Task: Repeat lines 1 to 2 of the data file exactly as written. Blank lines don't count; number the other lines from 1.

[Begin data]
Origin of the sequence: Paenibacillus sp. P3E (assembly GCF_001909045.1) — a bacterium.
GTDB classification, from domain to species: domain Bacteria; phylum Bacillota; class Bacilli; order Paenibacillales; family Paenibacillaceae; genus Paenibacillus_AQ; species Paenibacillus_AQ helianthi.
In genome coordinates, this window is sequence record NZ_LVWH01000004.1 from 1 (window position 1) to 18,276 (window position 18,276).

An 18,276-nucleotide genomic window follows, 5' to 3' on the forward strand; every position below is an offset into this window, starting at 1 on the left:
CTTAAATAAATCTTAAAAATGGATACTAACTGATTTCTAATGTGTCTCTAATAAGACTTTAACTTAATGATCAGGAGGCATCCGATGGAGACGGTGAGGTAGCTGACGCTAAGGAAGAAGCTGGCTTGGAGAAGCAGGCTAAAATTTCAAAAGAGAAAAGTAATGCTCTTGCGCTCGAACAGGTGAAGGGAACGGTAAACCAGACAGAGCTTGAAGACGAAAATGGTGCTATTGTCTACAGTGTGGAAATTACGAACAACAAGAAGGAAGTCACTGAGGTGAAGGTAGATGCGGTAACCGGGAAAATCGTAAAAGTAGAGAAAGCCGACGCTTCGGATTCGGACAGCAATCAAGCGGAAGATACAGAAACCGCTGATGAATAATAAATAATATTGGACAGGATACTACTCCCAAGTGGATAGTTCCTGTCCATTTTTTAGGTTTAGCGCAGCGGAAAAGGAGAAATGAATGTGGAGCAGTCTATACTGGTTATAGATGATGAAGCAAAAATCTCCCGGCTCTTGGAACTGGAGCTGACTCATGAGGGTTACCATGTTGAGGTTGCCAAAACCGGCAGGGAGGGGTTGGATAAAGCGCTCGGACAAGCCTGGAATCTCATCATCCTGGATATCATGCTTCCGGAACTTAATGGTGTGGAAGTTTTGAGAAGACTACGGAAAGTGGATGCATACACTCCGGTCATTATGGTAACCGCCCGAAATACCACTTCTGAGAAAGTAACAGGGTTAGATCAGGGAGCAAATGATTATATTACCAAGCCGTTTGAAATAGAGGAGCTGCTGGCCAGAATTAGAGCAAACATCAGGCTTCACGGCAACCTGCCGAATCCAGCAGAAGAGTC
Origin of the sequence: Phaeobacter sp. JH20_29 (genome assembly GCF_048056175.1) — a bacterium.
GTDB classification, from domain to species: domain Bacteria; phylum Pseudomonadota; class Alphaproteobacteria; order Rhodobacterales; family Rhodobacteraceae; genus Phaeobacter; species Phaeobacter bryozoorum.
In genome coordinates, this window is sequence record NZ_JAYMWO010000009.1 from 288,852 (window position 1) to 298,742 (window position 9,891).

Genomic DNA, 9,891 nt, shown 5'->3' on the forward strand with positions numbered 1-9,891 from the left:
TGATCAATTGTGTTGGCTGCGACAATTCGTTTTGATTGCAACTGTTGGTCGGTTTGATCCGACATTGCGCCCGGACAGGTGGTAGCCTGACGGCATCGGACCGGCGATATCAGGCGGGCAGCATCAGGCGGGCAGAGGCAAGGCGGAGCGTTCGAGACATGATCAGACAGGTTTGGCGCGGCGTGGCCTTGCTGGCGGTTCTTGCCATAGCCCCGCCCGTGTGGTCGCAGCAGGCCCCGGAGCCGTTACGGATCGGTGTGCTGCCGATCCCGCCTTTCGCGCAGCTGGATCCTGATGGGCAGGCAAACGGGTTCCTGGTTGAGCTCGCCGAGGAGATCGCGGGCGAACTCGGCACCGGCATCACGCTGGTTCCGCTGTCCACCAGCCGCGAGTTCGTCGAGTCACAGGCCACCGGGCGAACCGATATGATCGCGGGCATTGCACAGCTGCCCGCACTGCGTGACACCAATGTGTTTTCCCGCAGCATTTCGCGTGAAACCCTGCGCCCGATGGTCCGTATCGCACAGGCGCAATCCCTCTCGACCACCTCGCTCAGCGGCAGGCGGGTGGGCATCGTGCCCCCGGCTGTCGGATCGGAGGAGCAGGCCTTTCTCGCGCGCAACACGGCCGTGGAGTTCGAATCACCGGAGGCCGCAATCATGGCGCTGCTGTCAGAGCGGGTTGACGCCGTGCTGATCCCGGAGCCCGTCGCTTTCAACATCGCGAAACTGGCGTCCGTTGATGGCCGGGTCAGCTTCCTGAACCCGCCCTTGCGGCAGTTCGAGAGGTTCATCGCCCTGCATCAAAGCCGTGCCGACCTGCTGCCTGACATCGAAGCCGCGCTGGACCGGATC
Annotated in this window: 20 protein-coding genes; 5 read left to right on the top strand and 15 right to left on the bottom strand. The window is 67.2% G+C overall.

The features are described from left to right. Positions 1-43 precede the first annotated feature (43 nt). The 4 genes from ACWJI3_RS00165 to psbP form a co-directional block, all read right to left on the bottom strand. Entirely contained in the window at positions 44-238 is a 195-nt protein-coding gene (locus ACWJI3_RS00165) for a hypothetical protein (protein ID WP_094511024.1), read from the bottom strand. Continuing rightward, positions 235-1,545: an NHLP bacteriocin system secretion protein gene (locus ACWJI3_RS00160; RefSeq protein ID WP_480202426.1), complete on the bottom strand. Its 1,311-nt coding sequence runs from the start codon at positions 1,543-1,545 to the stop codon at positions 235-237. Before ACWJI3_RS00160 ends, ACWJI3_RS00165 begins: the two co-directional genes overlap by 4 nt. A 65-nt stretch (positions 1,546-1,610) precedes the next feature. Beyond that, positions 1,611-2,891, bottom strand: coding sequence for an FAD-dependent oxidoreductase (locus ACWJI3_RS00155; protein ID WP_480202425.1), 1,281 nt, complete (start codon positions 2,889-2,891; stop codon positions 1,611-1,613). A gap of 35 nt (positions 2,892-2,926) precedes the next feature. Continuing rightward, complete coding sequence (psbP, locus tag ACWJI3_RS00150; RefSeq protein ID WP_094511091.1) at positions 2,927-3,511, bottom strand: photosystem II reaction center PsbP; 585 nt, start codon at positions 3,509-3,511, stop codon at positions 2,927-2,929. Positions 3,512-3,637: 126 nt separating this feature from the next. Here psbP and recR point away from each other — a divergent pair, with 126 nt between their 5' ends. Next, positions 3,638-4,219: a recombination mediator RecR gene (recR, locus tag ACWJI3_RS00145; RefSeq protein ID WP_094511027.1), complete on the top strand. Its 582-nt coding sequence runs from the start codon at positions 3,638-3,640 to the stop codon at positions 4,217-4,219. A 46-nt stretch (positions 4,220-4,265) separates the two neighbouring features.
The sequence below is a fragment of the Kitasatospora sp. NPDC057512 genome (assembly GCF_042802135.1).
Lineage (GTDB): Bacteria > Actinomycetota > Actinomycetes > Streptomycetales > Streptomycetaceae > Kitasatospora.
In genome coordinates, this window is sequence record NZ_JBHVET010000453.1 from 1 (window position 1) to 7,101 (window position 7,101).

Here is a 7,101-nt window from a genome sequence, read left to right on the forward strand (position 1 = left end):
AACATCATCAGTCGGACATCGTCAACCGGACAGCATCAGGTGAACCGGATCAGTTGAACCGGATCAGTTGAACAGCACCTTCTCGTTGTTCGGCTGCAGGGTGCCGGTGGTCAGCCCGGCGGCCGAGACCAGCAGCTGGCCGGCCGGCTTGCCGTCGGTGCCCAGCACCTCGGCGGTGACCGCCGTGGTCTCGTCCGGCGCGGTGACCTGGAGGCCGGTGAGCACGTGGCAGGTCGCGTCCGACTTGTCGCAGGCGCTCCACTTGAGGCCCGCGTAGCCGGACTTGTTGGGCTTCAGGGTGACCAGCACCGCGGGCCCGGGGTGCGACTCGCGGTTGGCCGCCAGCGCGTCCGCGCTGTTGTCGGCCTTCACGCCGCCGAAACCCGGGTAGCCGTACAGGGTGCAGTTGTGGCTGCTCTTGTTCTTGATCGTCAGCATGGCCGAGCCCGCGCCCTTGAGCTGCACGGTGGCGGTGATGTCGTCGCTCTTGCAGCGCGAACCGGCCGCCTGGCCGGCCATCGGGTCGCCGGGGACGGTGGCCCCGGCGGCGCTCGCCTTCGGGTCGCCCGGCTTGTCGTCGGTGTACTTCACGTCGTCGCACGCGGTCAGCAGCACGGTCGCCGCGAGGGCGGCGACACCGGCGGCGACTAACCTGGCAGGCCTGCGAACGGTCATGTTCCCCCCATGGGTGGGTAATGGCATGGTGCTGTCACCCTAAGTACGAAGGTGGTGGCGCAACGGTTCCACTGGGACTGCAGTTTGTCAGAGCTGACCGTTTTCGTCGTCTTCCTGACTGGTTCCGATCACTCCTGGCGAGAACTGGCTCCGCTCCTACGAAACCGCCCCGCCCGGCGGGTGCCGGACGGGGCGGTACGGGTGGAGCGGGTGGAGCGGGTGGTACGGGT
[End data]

Origin of the sequence: Paenibacillus sp. P3E (assembly GCF_001909045.1) — a bacterium.
GTDB classification, from domain to species: domain Bacteria; phylum Bacillota; class Bacilli; order Paenibacillales; family Paenibacillaceae; genus Paenibacillus_AQ; species Paenibacillus_AQ helianthi.